Medication adherence, costs, and ER visits of nurse practitioner and primary care physician patients: Evidence from three cohorts of Medicare beneficiaries
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AbstractObjective To compare medication adherence, cost, and utilization in Medicare beneficiaries attributed to nurse practitioners (NP) and primary care physicians (PCP). Data Medicare Part A, B, and D claims and beneficiary summary file data, years 2009-2013. Study Design We used propensity score-weighted analyses combined with logistic regression and generalized estimating equations to test differences in good medication adherence (proportion of days covered (PDC >0.8); office-based and specialty care costs; and ER visits. Data Extraction Beneficiaries with prescription claims for anti-diabetics, renin-angiotensin system antagonists (RASA), or statins. Principal Findings There were no differences in good medication adherence (PDC >0.8) between NP and PCP attributed beneficiaries taking anti-diabetics or RASA. Beneficiaries taking statins had a slightly higher probability of good adherence when attributed to PCPs (74.6% vs 75.5%; P < 0.05). NP attributed beneficiaries had lower office-based and specialty care costs and were less likely to experience an ER visit across all three medication cohorts (P < 0.01). Conclusions Examining the impact of NP and PCP provided care on outcomes beyond the primary care setting is important to the Medicare program in general but will also help practices seeking to meet benchmarks under alternative payment models that incentivize higher quality and lower costs.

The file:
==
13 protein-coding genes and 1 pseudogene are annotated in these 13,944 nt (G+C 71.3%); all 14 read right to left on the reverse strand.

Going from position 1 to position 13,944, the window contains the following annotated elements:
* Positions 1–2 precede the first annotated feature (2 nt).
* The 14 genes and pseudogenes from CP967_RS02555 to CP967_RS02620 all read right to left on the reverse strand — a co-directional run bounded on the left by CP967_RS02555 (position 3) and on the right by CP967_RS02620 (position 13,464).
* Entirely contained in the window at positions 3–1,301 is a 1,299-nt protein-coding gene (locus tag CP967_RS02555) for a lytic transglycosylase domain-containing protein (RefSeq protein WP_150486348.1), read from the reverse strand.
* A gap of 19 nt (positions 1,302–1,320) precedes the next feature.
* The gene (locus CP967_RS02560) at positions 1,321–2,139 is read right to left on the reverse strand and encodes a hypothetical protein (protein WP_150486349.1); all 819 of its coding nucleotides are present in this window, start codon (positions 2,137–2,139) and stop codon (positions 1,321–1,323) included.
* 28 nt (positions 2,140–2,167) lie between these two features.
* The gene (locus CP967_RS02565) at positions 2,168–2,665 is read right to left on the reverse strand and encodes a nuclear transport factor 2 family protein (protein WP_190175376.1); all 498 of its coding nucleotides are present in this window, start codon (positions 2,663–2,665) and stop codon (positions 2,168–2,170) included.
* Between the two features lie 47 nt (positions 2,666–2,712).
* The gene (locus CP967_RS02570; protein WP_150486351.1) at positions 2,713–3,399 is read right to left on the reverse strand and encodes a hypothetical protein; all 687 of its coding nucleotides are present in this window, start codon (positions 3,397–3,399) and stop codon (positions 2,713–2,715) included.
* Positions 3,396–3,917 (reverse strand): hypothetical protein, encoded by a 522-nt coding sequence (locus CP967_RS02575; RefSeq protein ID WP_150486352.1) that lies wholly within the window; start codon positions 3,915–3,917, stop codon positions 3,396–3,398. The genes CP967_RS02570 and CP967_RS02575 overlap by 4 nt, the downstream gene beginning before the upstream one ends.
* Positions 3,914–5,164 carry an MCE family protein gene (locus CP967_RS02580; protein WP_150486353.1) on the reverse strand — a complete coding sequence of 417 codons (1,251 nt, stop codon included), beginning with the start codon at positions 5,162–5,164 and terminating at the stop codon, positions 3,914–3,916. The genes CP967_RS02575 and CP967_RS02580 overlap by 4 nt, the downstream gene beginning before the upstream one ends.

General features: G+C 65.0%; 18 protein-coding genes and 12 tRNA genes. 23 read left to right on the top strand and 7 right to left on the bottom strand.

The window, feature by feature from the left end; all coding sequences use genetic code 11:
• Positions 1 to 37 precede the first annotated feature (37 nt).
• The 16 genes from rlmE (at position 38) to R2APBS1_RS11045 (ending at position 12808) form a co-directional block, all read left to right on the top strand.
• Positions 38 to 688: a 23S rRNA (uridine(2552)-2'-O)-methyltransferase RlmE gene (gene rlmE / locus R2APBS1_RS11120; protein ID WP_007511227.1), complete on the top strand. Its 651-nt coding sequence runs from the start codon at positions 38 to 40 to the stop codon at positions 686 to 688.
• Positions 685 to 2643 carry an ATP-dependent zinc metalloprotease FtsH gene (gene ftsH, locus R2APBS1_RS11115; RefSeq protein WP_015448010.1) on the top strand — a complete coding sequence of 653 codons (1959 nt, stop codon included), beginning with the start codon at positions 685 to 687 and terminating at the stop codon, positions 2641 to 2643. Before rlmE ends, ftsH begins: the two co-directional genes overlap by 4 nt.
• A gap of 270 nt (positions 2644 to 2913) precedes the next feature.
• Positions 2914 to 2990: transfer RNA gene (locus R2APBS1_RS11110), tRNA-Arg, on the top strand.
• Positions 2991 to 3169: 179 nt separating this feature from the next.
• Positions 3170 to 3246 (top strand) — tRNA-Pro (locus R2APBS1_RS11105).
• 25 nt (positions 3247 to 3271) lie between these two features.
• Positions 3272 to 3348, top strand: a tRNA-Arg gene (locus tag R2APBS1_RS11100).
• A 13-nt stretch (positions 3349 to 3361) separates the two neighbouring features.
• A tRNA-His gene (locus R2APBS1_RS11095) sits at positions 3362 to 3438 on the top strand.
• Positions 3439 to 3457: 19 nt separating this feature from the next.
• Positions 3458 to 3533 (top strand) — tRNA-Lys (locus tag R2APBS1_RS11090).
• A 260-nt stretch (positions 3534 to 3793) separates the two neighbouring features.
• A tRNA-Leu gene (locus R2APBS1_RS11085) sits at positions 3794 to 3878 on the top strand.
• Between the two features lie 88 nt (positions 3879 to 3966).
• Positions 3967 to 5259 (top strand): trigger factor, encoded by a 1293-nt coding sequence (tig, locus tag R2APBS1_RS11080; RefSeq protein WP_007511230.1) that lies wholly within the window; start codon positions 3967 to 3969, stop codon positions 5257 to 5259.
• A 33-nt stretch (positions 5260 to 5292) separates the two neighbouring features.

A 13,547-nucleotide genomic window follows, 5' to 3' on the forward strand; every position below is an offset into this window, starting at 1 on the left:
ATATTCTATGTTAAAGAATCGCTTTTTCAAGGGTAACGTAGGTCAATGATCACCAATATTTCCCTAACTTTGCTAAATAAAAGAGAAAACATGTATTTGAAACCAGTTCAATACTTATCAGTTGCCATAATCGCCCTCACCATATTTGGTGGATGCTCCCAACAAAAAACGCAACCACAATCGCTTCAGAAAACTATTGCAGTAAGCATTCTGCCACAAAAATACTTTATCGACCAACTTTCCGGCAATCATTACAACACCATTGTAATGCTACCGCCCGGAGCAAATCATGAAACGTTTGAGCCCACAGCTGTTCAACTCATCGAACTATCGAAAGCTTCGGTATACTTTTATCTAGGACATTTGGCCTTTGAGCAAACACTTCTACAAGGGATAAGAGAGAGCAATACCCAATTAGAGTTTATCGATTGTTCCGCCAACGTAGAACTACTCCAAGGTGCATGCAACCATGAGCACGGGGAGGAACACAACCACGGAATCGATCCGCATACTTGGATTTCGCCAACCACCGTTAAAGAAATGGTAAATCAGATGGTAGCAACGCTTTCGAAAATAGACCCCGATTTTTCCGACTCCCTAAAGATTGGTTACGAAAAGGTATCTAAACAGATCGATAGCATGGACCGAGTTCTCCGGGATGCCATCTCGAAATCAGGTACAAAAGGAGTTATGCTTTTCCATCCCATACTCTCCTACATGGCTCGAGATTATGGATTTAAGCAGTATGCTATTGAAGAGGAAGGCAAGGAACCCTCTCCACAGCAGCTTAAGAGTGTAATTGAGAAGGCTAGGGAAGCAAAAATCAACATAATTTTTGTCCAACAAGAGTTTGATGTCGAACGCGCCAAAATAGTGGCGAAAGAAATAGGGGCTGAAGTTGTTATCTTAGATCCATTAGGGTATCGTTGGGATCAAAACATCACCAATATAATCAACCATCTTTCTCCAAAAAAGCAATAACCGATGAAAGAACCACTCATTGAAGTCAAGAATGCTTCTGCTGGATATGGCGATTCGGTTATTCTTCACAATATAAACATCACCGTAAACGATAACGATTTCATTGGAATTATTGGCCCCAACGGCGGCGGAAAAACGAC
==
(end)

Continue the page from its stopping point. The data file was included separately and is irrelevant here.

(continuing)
All Author(s) ListMuench U, Guo C, Thomas C, Perloff J
Journal nameHealth Services Research
Volume Number54
Issue Number1
Pages187 - 197
LanguagesEnglish-United Kingdom
Keywordshealth care costs, Medicare, primary care
Web of Science Subject CategoriesHealth Care Sciences & Services;Health Policy & Services;Health Care Sciences & Services

Last updated on 2021-18-09 at 23:51